David Amar

David Amar (1920–2000) was a Moroccan businessman, leader of the Moroccan Jewish community, politician, and philanthropist.

David Amar
David Amar with Limor Livnat & Yuval Steinitz.JPG
Settat, Morocco
Known forDavid Amar Worldwide North Africa Jewish Heritage Center
RelativesRaphael Edery (son-in-law)
Paul J. Fribourg (son-in-law)

Early lifeEdit

David Amar was born in Settat, Morocco.[1]

Business careerEdit

Amar was the head of Omnium Nord-Africain, Morocco's largest conglomerate, until he resigned in January 1986, and was replaced by King Hassan's son-in-law Fouad Felalli. The circumstances of this were unclear and may have been due to retirement, or to a loss of influence, and Amar sold all of his shares in the company.[2]

Political careerEdit

Amar was president of the Jewish community in Kenitra, which was where he started his business career.[1] He established connections with Moroccan nationalists, which helped him obtain the position of secretary general of the Conseil des Communautés Israélites du Maroc (CCIM) after Moroccan independence in 1956.[1]

Amar was involved in Operation Yachin, in which 97,000 Moroccan Jews emigrated to Israel in 1961 to 1964.[3]

For 26 years, from 1965 to 1986 (at least), Amar was president of the Council of Moroccan Jewish Communities.[4][2][5] He was also president of the World Assembly of Moroccan Jewry.[2][4]

In 1965, Amar was a member of the Chamber of Moroccan Counselors.[4]

At the time of the 1971 coup, Amar briefly fled abroad, due to his closeness to King Hassan II.[3] In 1984, Amar was made an Officer in the Order of the Throne by King Hassan.[6]


He funded the restoration of the North Africa Jewish Heritage Center in Jerusalem, which was named the David Amar Worldwide North Africa Jewish Heritage Center in his honour.[7]

Personal lifeEdit

In 1965, his daughter Annie-Claude Amar (died 6 August 1993)[8][5] married Raphael Cohen (later known as Raphael Edery, a member of the Knesset from 1981–99 and a government minister), an oil company engineer, in the presence of two members of the Moroccan Cabinet, several former Ministers and the National Police Chief.[4]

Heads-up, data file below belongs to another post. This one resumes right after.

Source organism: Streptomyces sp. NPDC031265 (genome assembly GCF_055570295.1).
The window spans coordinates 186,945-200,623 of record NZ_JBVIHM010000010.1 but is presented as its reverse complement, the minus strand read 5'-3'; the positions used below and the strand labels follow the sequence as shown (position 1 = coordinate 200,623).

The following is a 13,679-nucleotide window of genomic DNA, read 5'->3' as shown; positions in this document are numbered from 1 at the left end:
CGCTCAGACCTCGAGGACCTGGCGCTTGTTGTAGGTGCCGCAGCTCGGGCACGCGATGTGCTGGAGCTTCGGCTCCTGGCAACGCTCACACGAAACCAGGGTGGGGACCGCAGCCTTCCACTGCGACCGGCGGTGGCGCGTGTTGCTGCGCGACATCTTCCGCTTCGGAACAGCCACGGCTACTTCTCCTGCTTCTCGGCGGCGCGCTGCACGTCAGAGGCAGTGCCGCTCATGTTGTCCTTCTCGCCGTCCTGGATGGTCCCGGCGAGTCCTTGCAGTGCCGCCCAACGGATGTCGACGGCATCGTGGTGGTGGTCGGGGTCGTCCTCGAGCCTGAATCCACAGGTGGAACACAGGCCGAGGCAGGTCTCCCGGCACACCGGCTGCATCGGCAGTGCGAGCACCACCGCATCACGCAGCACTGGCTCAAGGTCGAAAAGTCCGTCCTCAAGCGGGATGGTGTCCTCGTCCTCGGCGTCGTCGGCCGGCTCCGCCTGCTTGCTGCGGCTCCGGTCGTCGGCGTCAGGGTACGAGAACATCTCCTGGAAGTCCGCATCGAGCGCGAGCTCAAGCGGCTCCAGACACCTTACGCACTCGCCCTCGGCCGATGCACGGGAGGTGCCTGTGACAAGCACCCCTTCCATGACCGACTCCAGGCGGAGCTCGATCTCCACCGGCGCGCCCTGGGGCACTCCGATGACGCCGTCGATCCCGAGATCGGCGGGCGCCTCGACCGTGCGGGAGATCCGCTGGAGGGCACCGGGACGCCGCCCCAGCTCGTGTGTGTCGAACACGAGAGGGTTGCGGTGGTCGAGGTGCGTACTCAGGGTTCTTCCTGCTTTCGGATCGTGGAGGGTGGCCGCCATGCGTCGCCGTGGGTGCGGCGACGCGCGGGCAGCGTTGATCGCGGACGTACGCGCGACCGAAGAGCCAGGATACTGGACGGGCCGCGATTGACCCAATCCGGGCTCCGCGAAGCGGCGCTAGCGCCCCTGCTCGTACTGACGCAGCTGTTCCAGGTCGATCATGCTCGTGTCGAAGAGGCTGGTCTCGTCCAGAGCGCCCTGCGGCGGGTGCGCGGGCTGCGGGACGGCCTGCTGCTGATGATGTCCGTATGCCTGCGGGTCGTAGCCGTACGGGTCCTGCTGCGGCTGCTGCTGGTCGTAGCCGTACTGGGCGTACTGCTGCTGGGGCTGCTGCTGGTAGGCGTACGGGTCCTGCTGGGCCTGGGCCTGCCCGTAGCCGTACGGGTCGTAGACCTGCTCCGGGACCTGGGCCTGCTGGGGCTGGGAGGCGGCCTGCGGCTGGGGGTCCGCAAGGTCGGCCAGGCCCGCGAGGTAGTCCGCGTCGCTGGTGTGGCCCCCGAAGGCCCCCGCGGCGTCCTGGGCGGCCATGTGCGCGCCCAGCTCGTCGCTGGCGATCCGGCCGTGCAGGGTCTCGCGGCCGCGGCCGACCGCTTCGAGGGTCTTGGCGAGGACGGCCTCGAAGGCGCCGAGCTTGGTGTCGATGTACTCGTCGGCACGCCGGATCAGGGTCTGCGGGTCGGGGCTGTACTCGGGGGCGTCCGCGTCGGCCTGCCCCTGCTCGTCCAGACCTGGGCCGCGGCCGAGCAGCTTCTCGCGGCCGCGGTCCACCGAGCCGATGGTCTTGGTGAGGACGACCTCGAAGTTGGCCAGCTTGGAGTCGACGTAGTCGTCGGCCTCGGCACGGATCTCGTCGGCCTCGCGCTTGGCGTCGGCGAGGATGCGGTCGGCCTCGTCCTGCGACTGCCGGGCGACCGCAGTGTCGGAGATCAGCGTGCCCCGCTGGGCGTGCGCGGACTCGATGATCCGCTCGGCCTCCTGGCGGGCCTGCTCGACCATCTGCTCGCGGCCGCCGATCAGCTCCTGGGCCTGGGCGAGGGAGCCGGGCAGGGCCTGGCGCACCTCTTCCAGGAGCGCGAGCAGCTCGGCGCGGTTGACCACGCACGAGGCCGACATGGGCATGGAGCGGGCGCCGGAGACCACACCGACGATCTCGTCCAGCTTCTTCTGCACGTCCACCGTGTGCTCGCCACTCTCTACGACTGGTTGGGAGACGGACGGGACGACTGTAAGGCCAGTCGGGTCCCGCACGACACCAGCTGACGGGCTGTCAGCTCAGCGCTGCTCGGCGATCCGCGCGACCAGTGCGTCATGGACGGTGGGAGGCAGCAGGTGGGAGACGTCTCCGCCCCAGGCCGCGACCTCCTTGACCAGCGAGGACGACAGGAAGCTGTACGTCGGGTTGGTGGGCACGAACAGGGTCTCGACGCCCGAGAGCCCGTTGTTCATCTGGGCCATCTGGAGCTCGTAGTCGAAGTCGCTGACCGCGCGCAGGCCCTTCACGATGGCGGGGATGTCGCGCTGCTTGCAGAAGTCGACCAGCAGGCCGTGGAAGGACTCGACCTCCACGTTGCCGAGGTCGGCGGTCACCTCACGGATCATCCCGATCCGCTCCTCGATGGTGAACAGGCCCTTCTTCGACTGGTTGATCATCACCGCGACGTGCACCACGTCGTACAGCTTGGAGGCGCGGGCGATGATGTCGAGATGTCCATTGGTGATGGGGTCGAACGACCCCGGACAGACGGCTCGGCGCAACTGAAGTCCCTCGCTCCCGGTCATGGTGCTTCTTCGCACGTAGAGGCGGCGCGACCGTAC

His daughter Josabeth "Babette" Amar had three children with her first husband, and after a divorce married American businessman Paul J. Fribourg, and had four more children.[9]

His son Daniel Amar is a French-Jewish businessman, who owns stakes in Israel Salt Industries and Bank Hapoalim.[5]

Amar lived in a villa in "Casablanca's wealthiest district".[2]


  1. ^ a b c Hatimi, Mohammed. "Amar, David". Encyclopedia of Jews in the Islamic World. Retrieved 13 June 2017.
  2. ^ a b c d JUDITH MILLER, Special to the New York Times (31 July 1986). "Moroccan Jews Talk Of The King'S Fate, And Theirs". NYTimes.com. Morocco; Middle East; Israel, State Of. Retrieved 13 June 2017.
  3. ^ a b C. R. Pennell (2000). Morocco Since 1830: A History. C. Hurst & Co. Publishers. p. 344. ISBN 978-1-85065-273-1. Retrieved 13 June 2017.
  4. ^ a b c d "Two Members of Moroccan Cabinet Attend Jewish Wedding in Casablanca | Jewish Telegraphic Agency". Jta.org. 22 April 1965. Retrieved 13 June 2017.
  5. ^ a b c Bennyesterday, Aluf (8 July 2004). "Frenchman to buy stake in Israel Salt - Haaretz - Israel News". Haaretz.com. Retrieved 13 June 2017.
  6. ^ "Hassan Honors Moroccan Jewish Leader | Jewish Telegraphic Agency". Jta.org. 18 July 1984. Retrieved 13 June 2017.
  7. ^ Bennyesterday, Aluf (9 June 2011). "A touch of Morocco in the heart of Jerusalem - Haaretz - Israel News". Haaretz.com. Retrieved 13 June 2017.
  8. ^ "Avis de décès - Annie-Claude AMAR EDERY - Avis obsèques - Paris (75) - Dans nos coeurs". Dansnoscoeurs.fr. Retrieved 13 June 2017.
  9. ^ PageSix.com Staff (5 September 2007). "Behind Leona's Testament". Page Six. Retrieved 13 June 2017.